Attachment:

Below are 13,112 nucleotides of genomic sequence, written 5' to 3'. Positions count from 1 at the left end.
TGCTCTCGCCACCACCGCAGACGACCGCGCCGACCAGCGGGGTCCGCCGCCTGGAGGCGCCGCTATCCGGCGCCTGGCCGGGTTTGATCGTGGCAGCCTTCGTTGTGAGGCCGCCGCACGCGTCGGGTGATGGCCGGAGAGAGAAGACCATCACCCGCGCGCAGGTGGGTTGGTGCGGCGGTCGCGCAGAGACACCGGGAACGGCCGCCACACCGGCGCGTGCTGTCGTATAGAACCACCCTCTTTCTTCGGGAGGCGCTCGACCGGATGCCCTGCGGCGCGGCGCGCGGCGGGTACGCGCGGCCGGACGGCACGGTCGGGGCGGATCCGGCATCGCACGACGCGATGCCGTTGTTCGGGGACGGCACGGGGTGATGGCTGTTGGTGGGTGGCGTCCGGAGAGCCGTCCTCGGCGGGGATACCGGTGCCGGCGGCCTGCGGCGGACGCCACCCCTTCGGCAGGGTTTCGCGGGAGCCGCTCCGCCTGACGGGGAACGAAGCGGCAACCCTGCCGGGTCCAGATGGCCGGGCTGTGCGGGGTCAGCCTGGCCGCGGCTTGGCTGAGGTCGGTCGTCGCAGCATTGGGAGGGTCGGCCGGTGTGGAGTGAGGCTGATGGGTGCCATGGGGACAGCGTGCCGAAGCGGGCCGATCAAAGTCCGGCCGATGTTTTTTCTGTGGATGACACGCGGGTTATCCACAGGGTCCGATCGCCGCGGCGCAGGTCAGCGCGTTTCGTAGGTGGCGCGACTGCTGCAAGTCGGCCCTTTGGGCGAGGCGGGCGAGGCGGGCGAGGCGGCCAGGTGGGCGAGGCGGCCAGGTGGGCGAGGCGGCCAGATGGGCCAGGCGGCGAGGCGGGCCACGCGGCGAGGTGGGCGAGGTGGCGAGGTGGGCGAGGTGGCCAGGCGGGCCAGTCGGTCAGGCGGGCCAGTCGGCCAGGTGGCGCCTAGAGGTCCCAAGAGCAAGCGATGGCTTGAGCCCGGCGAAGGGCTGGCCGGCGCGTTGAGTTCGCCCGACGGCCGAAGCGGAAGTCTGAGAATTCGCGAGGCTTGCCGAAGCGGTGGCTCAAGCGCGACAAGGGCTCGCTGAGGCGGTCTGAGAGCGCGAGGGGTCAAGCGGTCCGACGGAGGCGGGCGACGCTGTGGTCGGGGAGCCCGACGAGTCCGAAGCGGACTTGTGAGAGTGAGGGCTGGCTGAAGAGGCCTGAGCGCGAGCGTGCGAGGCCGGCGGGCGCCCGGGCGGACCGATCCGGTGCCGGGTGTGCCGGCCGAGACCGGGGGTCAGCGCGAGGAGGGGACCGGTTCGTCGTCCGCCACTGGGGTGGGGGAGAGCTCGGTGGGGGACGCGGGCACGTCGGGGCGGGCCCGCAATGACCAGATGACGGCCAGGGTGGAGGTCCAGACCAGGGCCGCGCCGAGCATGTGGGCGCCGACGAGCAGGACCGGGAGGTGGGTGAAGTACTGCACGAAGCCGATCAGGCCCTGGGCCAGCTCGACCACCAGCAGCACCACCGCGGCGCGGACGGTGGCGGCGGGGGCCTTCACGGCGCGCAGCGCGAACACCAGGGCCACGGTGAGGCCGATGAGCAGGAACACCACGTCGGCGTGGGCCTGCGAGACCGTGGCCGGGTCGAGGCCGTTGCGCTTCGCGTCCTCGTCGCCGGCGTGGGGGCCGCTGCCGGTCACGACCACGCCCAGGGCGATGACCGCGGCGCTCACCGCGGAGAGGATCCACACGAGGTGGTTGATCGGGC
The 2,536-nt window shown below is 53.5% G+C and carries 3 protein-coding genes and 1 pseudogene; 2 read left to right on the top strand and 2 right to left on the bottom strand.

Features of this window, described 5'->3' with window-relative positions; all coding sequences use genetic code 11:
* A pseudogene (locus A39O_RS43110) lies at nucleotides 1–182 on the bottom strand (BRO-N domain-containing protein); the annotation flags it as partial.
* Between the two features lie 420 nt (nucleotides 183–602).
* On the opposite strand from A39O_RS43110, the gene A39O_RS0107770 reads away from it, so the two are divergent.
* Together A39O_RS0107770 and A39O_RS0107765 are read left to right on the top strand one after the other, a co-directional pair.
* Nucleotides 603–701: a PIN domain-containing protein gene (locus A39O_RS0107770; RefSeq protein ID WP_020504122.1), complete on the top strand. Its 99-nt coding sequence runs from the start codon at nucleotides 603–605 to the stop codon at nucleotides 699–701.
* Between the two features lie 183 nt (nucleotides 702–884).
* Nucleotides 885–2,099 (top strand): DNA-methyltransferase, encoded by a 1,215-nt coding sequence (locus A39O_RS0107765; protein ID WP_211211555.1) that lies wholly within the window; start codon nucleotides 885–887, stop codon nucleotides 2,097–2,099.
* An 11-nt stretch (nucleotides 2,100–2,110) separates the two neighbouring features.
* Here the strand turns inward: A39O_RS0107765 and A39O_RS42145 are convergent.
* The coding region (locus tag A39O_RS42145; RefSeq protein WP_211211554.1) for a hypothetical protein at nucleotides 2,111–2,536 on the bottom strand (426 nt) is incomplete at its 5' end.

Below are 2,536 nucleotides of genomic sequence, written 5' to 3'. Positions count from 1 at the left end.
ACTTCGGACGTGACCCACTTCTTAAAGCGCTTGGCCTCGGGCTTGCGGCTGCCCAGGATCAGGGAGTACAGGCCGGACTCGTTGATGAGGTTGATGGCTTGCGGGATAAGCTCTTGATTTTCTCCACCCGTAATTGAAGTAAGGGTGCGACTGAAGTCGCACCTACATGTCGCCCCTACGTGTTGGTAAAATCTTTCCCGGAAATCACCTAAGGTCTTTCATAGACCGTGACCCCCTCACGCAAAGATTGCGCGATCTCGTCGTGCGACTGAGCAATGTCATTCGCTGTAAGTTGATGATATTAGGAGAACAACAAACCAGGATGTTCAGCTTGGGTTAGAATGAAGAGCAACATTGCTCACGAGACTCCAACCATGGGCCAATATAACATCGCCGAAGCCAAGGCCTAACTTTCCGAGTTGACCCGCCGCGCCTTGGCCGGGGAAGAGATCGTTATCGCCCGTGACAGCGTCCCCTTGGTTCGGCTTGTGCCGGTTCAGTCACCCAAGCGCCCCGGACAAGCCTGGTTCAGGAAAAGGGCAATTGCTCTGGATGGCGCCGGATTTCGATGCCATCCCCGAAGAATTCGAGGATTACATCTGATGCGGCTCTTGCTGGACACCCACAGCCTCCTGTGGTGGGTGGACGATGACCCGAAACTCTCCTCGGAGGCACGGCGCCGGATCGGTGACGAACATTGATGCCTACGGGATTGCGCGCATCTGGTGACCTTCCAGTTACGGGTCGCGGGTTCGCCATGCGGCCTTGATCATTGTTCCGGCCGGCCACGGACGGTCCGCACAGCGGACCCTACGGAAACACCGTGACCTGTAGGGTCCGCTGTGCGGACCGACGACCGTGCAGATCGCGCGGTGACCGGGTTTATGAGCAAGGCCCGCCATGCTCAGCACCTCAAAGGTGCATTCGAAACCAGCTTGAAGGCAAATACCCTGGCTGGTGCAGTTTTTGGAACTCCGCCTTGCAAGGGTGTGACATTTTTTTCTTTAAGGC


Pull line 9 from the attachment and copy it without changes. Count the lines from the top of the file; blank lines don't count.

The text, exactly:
* Nucleotides 603–701: a PIN domain-containing protein gene (locus A39O_RS0107770; RefSeq protein ID WP_020504122.1), complete on the top strand. Its 99-nt coding sequence runs from the start codon at nucleotides 603–605 to the stop codon at nucleotides 699–701.